We’ve noticed an overwhelming response to our Nerdy Valentines posts, and it’s evident that people think smart is sexy. We sexy folks at DegreeSearch love to come up with our own custom designs, but when we see something clever elsewhere on the interwebs, we like to share the love. We decided to highlight some other nerdy cards that we love. This set of Scientific Valentines is courtesy of IronicSans.com.
Charles Darwin is the Father of Evolution, and evolution also applies to love. Relationships grow and evolve, but you’ve got to keep them interesting. A lack of adaptation within the relationship can make things boring, and your lover might move on. Or you’ll be eaten by a velociraptor. And don’t forget: You can’t spell Evolve without Love.
Marie Curie may not have created Love Potion #9, but we love her for her work in the fields of physics, chemistry and radiation. She was the first woman to receive the Nobel Peace Prize, and also the first female professor at La Sorbonne in Paris. She spent her days in laboratories filled with radioactive materials – which shows that she was pretty rad.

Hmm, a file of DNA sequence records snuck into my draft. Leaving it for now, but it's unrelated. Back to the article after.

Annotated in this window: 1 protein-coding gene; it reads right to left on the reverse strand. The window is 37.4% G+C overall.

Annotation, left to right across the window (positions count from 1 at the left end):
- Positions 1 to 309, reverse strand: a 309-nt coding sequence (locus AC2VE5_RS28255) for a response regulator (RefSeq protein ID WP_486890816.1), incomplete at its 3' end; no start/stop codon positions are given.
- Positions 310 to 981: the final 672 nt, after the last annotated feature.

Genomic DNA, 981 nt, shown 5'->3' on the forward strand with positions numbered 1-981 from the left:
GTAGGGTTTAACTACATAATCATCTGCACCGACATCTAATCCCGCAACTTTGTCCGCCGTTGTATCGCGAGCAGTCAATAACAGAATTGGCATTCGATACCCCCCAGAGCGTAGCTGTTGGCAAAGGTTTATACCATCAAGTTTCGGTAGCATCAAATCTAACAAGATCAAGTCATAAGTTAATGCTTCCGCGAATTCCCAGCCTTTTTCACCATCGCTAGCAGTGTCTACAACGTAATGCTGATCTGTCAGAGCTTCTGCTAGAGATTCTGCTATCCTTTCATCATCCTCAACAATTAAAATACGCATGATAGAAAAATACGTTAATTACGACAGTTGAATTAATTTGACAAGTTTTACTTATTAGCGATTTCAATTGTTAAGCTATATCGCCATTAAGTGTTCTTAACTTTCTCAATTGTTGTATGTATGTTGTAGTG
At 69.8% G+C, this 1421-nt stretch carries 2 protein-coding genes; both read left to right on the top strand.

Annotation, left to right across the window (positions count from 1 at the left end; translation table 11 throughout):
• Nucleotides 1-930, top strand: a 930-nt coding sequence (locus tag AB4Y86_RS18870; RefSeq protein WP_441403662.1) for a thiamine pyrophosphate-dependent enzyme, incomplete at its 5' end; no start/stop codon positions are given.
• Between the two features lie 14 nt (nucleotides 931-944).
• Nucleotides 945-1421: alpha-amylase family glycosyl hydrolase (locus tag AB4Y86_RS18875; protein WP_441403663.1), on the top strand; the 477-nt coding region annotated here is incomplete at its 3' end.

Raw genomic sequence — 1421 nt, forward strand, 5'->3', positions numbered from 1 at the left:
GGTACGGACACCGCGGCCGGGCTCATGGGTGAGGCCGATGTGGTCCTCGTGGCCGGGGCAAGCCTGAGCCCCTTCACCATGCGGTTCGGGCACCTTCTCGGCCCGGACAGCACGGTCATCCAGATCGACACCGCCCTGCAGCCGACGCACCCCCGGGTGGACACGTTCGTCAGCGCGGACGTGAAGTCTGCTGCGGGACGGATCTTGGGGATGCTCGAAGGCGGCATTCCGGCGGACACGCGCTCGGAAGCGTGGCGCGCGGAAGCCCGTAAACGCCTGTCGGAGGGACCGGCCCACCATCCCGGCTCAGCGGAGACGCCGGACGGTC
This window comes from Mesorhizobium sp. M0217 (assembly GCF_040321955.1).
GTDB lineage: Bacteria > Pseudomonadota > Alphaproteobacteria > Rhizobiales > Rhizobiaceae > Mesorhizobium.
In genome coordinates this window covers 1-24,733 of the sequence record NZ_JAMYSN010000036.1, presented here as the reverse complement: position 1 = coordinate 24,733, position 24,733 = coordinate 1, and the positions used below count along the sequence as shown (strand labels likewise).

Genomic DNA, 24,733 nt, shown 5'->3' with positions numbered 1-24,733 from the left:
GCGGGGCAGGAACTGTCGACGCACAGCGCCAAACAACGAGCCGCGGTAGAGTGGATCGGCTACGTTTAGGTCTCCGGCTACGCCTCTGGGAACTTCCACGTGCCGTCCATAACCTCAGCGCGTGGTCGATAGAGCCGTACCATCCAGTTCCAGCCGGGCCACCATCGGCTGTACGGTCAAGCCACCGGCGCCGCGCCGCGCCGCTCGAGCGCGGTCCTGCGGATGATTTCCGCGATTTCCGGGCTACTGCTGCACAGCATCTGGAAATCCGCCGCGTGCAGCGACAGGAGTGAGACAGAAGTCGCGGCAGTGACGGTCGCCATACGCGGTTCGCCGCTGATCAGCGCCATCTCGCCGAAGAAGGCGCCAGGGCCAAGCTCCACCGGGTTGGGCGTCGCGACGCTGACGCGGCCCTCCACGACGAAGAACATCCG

Albert Einstein’s Theory of Relativity was one of the most revolutionary discoveries of the 20th Century. Not only is Einstein known for E=MC2, he charmed the ladies by his signature pickup line: “That dress would look even better accelerating towards my bedroom floor at 9.8m/s2.”
Sir Isaac Newton is always associated with gravity, apples, and the Laws of motion, not for his prowess with the female gender. Newton just couldn’t impress the ladies with his sexy wig or his “I’m a raindrop and I’m falling for you” line. Fortunately, later in his career after studying the optics and the color spectrum, he finally caught a break with his line, “It’s a good thing I invented optics, so I can see how beautiful you are, baby.”
Carl Sagan was an author, astrophysicist, cosmologist, one of the most prolific astronomers of the 20th century. One of his goals was to popularize science, and he frequently appeared in the media in a sexy maroon turtleneck. He wrote about the relationship between religion and science, and taught us that we need to pursue truth no matter where it leads… even if leads back to my place.